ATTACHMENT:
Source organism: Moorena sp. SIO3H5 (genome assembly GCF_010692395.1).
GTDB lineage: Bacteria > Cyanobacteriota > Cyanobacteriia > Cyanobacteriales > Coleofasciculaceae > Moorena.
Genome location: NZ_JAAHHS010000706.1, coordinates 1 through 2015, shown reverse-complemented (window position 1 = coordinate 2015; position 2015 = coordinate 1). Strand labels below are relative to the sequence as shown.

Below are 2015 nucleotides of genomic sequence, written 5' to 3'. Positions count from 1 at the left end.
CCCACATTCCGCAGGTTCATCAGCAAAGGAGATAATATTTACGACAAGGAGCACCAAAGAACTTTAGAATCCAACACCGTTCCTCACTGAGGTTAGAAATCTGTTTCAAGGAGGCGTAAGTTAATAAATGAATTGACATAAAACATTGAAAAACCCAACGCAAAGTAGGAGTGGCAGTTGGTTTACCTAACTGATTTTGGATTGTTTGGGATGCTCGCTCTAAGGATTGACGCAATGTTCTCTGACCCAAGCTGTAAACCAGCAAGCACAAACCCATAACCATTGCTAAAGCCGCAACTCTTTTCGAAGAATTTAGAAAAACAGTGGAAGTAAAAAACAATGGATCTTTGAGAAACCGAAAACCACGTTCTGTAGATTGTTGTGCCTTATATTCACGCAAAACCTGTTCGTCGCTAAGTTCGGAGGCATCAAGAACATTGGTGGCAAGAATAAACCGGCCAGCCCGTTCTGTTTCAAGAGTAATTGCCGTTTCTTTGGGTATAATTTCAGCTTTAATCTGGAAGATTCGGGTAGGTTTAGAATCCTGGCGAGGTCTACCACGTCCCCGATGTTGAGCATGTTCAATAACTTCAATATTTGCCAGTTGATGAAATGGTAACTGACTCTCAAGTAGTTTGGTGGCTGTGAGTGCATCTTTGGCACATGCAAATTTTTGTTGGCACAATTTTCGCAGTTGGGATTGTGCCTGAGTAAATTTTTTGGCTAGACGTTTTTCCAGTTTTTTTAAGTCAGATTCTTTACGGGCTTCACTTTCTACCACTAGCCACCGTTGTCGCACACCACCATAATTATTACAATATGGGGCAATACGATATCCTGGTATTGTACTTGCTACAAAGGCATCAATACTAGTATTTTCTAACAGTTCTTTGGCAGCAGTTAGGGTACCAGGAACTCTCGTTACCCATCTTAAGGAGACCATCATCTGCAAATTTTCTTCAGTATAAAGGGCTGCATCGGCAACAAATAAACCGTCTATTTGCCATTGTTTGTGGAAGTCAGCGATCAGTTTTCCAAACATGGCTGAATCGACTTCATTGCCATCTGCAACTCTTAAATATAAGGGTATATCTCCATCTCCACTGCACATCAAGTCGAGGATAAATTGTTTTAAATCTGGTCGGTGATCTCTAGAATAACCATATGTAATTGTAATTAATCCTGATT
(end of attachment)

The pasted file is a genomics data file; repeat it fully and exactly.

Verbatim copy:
Source organism: Moorena sp. SIO3H5 (genome assembly GCF_010692395.1).
GTDB lineage: Bacteria > Cyanobacteriota > Cyanobacteriia > Cyanobacteriales > Coleofasciculaceae > Moorena.
Genome location: NZ_JAAHHS010000706.1, coordinates 1 through 2015, shown reverse-complemented (window position 1 = coordinate 2015; position 2015 = coordinate 1). Strand labels below are relative to the sequence as shown.

Below are 2015 nucleotides of genomic sequence, written 5' to 3'. Positions count from 1 at the left end.
CCCACATTCCGCAGGTTCATCAGCAAAGGAGATAATATTTACGACAAGGAGCACCAAAGAACTTTAGAATCCAACACCGTTCCTCACTGAGGTTAGAAATCTGTTTCAAGGAGGCGTAAGTTAATAAATGAATTGACATAAAACATTGAAAAACCCAACGCAAAGTAGGAGTGGCAGTTGGTTTACCTAACTGATTTTGGATTGTTTGGGATGCTCGCTCTAAGGATTGACGCAATGTTCTCTGACCCAAGCTGTAAACCAGCAAGCACAAACCCATAACCATTGCTAAAGCCGCAACTCTTTTCGAAGAATTTAGAAAAACAGTGGAAGTAAAAAACAATGGATCTTTGAGAAACCGAAAACCACGTTCTGTAGATTGTTGTGCCTTATATTCACGCAAAACCTGTTCGTCGCTAAGTTCGGAGGCATCAAGAACATTGGTGGCAAGAATAAACCGGCCAGCCCGTTCTGTTTCAAGAGTAATTGCCGTTTCTTTGGGTATAATTTCAGCTTTAATCTGGAAGATTCGGGTAGGTTTAGAATCCTGGCGAGGTCTACCACGTCCCCGATGTTGAGCATGTTCAATAACTTCAATATTTGCCAGTTGATGAAATGGTAACTGACTCTCAAGTAGTTTGGTGGCTGTGAGTGCATCTTTGGCACATGCAAATTTTTGTTGGCACAATTTTCGCAGTTGGGATTGTGCCTGAGTAAATTTTTTGGCTAGACGTTTTTCCAGTTTTTTTAAGTCAGATTCTTTACGGGCTTCACTTTCTACCACTAGCCACCGTTGTCGCACACCACCATAATTATTACAATATGGGGCAATACGATATCCTGGTATTGTACTTGCTACAAAGGCATCAATACTAGTATTTTCTAACAGTTCTTTGGCAGCAGTTAGGGTACCAGGAACTCTCGTTACCCATCTTAAGGAGACCATCATCTGCAAATTTTCTTCAGTATAAAGGGCTGCATCGGCAACAAATAAACCGTCTATTTGCCATTGTTTGTGGAAGTCAGCGATCAGTTTTCCAAACATGGCTGAATCGACTTCATTGCCATCTGCAACTCTTAAATATAAGGGTATATCTCCATCTCCACTGCACATCAAGTCGAGGATAAATTGTTTTAAATCTGGTCGGTGATCTCTAGAATAACCATATGTAATTGTAATTAATCCTGATT